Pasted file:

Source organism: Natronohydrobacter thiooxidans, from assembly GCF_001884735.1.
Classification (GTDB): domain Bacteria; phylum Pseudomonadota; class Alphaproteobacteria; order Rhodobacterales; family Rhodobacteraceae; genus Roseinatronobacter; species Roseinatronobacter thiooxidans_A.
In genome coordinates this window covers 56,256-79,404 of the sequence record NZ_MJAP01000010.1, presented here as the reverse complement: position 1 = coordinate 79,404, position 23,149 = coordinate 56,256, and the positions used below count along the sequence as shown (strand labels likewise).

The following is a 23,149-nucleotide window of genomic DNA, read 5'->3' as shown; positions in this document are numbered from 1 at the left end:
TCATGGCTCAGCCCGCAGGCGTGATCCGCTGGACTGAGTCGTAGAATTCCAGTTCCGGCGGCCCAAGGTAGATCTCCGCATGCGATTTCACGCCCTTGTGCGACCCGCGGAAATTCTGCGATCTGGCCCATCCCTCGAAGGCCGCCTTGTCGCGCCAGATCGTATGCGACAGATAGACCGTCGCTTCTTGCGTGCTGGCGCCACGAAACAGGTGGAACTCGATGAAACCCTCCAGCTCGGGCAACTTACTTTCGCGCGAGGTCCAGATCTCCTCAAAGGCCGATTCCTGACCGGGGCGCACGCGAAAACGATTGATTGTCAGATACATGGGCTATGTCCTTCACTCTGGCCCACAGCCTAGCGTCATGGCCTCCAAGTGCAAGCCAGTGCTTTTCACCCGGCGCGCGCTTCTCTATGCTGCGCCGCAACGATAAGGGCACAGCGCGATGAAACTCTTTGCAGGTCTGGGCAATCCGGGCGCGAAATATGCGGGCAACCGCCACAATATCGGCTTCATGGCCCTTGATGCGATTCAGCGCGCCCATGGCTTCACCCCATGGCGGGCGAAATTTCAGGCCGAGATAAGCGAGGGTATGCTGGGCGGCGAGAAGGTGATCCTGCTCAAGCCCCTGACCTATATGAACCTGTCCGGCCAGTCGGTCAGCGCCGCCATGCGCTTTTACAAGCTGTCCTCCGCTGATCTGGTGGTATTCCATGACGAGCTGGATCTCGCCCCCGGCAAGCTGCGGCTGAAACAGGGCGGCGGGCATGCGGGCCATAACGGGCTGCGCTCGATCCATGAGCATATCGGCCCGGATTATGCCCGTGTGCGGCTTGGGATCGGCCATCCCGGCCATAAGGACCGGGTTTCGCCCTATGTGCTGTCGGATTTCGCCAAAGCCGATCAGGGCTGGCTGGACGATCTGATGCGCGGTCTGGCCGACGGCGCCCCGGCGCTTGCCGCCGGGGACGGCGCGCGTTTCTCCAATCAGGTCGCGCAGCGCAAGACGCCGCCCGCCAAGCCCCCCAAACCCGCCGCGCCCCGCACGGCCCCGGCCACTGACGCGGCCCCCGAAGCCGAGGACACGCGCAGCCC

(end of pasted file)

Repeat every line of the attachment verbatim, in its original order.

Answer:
Source organism: Natronohydrobacter thiooxidans, from assembly GCF_001884735.1.
Classification (GTDB): domain Bacteria; phylum Pseudomonadota; class Alphaproteobacteria; order Rhodobacterales; family Rhodobacteraceae; genus Roseinatronobacter; species Roseinatronobacter thiooxidans_A.
In genome coordinates this window covers 56,256-79,404 of the sequence record NZ_MJAP01000010.1, presented here as the reverse complement: position 1 = coordinate 79,404, position 23,149 = coordinate 56,256, and the positions used below count along the sequence as shown (strand labels likewise).

The following is a 23,149-nucleotide window of genomic DNA, read 5'->3' as shown; positions in this document are numbered from 1 at the left end:
TCATGGCTCAGCCCGCAGGCGTGATCCGCTGGACTGAGTCGTAGAATTCCAGTTCCGGCGGCCCAAGGTAGATCTCCGCATGCGATTTCACGCCCTTGTGCGACCCGCGGAAATTCTGCGATCTGGCCCATCCCTCGAAGGCCGCCTTGTCGCGCCAGATCGTATGCGACAGATAGACCGTCGCTTCTTGCGTGCTGGCGCCACGAAACAGGTGGAACTCGATGAAACCCTCCAGCTCGGGCAACTTACTTTCGCGCGAGGTCCAGATCTCCTCAAAGGCCGATTCCTGACCGGGGCGCACGCGAAAACGATTGATTGTCAGATACATGGGCTATGTCCTTCACTCTGGCCCACAGCCTAGCGTCATGGCCTCCAAGTGCAAGCCAGTGCTTTTCACCCGGCGCGCGCTTCTCTATGCTGCGCCGCAACGATAAGGGCACAGCGCGATGAAACTCTTTGCAGGTCTGGGCAATCCGGGCGCGAAATATGCGGGCAACCGCCACAATATCGGCTTCATGGCCCTTGATGCGATTCAGCGCGCCCATGGCTTCACCCCATGGCGGGCGAAATTTCAGGCCGAGATAAGCGAGGGTATGCTGGGCGGCGAGAAGGTGATCCTGCTCAAGCCCCTGACCTATATGAACCTGTCCGGCCAGTCGGTCAGCGCCGCCATGCGCTTTTACAAGCTGTCCTCCGCTGATCTGGTGGTATTCCATGACGAGCTGGATCTCGCCCCCGGCAAGCTGCGGCTGAAACAGGGCGGCGGGCATGCGGGCCATAACGGGCTGCGCTCGATCCATGAGCATATCGGCCCGGATTATGCCCGTGTGCGGCTTGGGATCGGCCATCCCGGCCATAAGGACCGGGTTTCGCCCTATGTGCTGTCGGATTTCGCCAAAGCCGATCAGGGCTGGCTGGACGATCTGATGCGCGGTCTGGCCGACGGCGCCCCGGCGCTTGCCGCCGGGGACGGCGCGCGTTTCTCCAATCAGGTCGCGCAGCGCAAGACGCCGCCCGCCAAGCCCCCCAAACCCGCCGCGCCCCGCACGGCCCCGGCCACTGACGCGGCCCCCGAAGCCGAGGACACGCGCAGCCC